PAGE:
A whole lot of folks recommend new handgun shooter start out with .22's- even I myself quite often. But I see here the value of good home defense measures in a home with no handgun, and I also see that you have shot before, I see that you're not a wet behind the ears kid, and I see you seem to have a level head if I may judge only by your post. To my knowledge, none of the military branches start new pistol shooters out on .22's- so it must not be total flawed logic that you could start out with something larger too.

I don't know prices for used firearms in your area, but here's a thought. If you wish to buy locally, give post a line about what you've found. I don't know how many active members are here at TFL, but I bet it won't take long at all to get some ver sound information to help guide you along. Folks here can offer all sorts of tips on what brands, styles, conditions, etc to look for and avoid.
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Old September 23, 2012, 05:56 AM   #3
Internetlad
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Thanks for the feedback. I just realized that my username totally doesn't sound like the kind of person who you'd want a firearm in the hands of, but i've been using this handle for years haha.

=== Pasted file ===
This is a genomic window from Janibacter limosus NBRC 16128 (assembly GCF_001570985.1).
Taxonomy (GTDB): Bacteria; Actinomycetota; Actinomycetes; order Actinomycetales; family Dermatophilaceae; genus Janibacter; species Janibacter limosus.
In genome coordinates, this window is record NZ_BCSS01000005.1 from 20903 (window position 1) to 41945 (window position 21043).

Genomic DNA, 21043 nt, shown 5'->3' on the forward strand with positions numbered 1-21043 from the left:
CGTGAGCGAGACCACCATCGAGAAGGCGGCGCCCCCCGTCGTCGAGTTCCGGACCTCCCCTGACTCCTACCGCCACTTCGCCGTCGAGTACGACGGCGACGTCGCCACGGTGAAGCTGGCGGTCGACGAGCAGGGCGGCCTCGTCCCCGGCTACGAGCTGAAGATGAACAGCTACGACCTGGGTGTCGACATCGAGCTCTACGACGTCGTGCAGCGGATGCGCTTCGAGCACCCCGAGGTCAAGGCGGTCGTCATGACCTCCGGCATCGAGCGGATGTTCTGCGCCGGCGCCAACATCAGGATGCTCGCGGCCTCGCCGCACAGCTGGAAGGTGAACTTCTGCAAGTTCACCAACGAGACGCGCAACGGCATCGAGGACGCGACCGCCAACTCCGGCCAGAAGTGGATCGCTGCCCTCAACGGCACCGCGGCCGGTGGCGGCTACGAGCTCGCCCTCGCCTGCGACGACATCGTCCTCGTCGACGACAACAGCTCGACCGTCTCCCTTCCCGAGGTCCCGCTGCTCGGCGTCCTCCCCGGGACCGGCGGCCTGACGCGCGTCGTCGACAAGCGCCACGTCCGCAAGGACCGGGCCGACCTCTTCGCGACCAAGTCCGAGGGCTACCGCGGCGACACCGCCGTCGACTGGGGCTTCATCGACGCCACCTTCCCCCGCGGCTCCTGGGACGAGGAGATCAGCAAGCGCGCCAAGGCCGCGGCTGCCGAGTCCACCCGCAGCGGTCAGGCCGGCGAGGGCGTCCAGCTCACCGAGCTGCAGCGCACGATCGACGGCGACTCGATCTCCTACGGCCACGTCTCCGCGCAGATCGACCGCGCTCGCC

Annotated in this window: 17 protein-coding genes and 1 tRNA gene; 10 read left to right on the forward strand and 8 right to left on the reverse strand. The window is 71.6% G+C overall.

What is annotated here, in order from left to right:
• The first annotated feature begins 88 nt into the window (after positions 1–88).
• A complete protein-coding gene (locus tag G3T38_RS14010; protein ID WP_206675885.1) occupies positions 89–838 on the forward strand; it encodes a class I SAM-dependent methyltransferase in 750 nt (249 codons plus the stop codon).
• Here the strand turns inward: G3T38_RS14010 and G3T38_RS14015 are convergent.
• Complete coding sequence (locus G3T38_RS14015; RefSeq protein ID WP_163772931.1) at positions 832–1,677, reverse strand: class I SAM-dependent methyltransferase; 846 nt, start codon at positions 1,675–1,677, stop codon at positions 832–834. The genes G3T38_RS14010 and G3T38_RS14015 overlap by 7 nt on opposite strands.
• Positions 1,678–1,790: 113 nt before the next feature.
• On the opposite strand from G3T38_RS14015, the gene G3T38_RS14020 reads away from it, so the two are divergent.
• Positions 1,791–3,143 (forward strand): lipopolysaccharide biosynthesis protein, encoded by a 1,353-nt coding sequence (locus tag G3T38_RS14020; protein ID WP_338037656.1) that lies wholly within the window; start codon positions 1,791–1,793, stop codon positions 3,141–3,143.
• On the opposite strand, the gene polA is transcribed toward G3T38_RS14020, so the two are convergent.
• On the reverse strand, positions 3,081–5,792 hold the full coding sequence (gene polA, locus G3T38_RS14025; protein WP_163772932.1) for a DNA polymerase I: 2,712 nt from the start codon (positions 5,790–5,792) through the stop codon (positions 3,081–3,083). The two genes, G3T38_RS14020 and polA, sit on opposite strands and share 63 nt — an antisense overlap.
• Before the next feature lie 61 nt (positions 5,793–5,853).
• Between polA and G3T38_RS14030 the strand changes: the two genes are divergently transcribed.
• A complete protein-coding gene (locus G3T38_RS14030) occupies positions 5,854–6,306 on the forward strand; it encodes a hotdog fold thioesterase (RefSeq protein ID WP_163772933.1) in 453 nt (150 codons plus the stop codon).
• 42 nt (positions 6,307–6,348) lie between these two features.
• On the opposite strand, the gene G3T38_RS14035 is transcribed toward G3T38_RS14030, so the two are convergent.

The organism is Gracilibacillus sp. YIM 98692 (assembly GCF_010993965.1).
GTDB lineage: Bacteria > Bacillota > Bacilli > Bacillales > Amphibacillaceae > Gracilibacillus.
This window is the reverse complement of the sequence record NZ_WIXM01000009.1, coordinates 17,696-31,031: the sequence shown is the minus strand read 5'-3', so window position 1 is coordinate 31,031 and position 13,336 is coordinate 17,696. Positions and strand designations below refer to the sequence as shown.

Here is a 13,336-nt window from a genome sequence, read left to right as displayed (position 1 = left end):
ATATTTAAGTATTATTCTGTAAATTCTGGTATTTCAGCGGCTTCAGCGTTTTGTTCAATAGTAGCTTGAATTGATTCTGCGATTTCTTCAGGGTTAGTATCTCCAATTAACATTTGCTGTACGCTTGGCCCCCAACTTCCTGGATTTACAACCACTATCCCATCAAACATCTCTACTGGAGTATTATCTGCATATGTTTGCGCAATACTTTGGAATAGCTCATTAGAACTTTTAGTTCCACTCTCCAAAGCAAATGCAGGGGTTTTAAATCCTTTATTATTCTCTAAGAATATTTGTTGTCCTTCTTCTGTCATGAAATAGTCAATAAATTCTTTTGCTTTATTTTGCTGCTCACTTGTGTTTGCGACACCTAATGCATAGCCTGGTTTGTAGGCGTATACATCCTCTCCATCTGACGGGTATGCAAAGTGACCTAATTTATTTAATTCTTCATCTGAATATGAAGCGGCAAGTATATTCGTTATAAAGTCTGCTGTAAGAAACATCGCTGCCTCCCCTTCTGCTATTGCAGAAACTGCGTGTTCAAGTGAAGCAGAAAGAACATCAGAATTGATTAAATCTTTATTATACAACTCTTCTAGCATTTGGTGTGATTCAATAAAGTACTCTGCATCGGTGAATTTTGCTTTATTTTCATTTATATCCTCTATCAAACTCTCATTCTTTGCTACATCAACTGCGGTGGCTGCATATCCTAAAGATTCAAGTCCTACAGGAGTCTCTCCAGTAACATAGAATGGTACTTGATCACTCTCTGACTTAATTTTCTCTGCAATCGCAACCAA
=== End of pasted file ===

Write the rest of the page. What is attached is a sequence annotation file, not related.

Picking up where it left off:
Anyways, to the point. I've got absolutely no issues buying used. If I did buy a used handgun, I'd most likely either want to get it from a local shop, or have it maintainanced the first time there.

To be frank, I'd never considered a revolver. Whenever I think of the .38 special revolvers, my mind immediately jumps to those 40s themed cop and robber flicks, which is probably why I never really considered it.

I have read that police trade ins are a good find for insiders because they're often worn on the outside, properly maintained and serviced, and rarely fired. Is the "difficulty" of maintaining a revolver lesser, greater or comparable to that of a semi-auto?